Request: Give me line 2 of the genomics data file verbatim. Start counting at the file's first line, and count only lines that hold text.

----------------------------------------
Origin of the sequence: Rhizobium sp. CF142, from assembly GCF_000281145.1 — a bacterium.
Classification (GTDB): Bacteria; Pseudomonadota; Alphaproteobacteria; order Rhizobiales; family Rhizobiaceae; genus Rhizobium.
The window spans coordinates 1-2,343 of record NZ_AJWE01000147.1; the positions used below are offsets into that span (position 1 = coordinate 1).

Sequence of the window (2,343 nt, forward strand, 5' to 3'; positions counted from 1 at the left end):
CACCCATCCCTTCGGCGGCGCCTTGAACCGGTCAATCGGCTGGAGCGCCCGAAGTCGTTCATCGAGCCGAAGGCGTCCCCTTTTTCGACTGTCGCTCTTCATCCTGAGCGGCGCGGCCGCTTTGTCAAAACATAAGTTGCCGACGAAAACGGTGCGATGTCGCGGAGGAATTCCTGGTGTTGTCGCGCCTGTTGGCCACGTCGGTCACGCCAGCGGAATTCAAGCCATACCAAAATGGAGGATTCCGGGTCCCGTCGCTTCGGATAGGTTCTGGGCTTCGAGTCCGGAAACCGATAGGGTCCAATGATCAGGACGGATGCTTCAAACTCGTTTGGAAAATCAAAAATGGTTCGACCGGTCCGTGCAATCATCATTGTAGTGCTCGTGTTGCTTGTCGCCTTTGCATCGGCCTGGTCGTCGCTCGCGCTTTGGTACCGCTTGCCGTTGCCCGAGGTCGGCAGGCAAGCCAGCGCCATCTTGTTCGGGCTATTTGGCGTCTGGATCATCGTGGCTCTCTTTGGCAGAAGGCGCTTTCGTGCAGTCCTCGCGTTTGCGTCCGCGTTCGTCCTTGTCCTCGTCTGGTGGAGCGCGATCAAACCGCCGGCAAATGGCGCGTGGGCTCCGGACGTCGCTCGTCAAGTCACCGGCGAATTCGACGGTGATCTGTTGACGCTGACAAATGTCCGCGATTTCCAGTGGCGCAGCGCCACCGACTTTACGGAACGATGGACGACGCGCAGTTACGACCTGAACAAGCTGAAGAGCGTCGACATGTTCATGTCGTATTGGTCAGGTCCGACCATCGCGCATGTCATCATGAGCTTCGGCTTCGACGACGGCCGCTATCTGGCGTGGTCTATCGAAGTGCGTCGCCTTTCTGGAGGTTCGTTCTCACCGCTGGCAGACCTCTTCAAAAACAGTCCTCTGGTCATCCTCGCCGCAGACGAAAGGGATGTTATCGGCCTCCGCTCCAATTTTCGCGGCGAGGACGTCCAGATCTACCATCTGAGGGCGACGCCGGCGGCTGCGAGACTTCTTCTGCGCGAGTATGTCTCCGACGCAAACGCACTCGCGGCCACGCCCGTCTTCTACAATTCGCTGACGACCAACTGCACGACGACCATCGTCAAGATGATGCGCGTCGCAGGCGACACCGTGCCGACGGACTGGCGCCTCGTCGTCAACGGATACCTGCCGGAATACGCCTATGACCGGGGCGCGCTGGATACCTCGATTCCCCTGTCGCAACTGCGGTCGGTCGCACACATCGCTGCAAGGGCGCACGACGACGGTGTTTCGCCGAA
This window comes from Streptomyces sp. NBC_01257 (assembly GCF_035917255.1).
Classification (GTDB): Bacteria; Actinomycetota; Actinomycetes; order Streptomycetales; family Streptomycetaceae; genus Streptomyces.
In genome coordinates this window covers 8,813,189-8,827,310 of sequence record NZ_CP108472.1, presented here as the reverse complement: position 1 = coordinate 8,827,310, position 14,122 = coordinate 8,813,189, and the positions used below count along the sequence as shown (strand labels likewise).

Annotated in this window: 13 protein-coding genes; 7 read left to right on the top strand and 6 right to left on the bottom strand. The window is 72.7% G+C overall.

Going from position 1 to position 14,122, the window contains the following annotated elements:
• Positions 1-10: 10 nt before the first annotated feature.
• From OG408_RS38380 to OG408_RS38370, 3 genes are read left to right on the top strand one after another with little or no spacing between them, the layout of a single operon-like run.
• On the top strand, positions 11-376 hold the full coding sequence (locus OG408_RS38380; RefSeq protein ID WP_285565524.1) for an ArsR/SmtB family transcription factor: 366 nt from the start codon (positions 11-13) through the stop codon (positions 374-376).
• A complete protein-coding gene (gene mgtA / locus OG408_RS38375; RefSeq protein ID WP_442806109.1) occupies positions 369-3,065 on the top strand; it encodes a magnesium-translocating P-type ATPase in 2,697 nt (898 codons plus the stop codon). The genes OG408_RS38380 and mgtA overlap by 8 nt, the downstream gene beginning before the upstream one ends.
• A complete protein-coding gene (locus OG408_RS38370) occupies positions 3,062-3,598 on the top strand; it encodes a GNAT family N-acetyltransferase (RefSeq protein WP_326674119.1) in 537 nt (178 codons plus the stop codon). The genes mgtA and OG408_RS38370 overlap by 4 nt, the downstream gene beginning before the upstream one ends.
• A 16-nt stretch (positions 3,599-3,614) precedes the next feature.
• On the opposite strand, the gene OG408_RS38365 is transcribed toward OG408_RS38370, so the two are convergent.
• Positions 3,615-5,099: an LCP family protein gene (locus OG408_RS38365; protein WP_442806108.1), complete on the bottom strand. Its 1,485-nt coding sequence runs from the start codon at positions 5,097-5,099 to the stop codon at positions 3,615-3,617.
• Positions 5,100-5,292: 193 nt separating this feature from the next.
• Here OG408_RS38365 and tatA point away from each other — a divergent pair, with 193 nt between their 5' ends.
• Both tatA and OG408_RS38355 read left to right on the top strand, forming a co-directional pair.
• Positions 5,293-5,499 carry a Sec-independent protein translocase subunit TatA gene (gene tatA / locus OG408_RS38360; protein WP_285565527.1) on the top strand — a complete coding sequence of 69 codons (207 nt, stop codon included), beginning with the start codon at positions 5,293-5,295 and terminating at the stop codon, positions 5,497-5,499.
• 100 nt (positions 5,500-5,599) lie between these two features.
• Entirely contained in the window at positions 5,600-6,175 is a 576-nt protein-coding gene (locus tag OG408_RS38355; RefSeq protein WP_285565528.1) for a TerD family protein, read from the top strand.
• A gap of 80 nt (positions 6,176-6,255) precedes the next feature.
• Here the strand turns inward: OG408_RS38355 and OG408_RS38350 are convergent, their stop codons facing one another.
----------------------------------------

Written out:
Classification (GTDB): Bacteria; Pseudomonadota; Alphaproteobacteria; order Rhizobiales; family Rhizobiaceae; genus Rhizobium.